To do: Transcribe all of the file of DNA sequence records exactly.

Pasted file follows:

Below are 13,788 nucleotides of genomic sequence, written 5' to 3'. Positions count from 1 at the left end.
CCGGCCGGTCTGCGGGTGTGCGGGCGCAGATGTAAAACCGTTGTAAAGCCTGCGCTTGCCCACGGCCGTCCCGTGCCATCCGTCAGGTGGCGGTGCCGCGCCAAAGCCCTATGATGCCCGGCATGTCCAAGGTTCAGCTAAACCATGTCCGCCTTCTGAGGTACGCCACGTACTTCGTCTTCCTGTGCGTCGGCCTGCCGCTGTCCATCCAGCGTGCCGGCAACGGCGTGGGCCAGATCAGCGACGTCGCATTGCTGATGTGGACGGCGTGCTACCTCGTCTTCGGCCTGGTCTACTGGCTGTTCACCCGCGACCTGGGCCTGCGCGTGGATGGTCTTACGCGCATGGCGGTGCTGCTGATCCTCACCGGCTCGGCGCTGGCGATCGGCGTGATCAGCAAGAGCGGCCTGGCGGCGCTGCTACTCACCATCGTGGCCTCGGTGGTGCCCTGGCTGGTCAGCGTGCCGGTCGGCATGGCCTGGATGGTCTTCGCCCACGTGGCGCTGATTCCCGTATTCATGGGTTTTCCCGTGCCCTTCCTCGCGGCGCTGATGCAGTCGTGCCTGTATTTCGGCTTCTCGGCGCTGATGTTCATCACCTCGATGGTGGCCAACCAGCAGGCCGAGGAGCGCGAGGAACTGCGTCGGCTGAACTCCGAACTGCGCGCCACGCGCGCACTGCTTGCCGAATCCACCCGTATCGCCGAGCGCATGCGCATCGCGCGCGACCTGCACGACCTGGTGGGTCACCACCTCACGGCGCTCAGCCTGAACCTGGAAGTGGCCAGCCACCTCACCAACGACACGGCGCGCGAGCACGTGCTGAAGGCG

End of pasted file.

Below are 13,788 nucleotides of genomic sequence, written 5' to 3'. Positions count from 1 at the left end.
CCGGCCGGTCTGCGGGTGTGCGGGCGCAGATGTAAAACCGTTGTAAAGCCTGCGCTTGCCCACGGCCGTCCCGTGCCATCCGTCAGGTGGCGGTGCCGCGCCAAAGCCCTATGATGCCCGGCATGTCCAAGGTTCAGCTAAACCATGTCCGCCTTCTGAGGTACGCCACGTACTTCGTCTTCCTGTGCGTCGGCCTGCCGCTGTCCATCCAGCGTGCCGGCAACGGCGTGGGCCAGATCAGCGACGTCGCATTGCTGATGTGGACGGCGTGCTACCTCGTCTTCGGCCTGGTCTACTGGCTGTTCACCCGCGACCTGGGCCTGCGCGTGGATGGTCTTACGCGCATGGCGGTGCTGCTGATCCTCACCGGCTCGGCGCTGGCGATCGGCGTGATCAGCAAGAGCGGCCTGGCGGCGCTGCTACTCACCATCGTGGCCTCGGTGGTGCCCTGGCTGGTCAGCGTGCCGGTCGGCATGGCCTGGATGGTCTTCGCCCACGTGGCGCTGATTCCCGTATTCATGGGTTTTCCCGTGCCCTTCCTCGCGGCGCTGATGCAGTCGTGCCTGTATTTCGGCTTCTCGGCGCTGATGTTCATCACCTCGATGGTGGCCAACCAGCAGGCCGAGGAGCGCGAGGAACTGCGTCGGCTGAACTCCGAACTGCGCGCCACGCGCGCACTGCTTGCCGAATCCACCCGTATCGCCGAGCGCATGCGCATCGCGCGCGACCTGCACGACCTGGTGGGTCACCACCTCACGGCGCTCAGCCTGAACCTGGAAGTGGCCAGCCACCTCACCAACGACACGGCGCGCGAGCACGTGCTGAAGGCG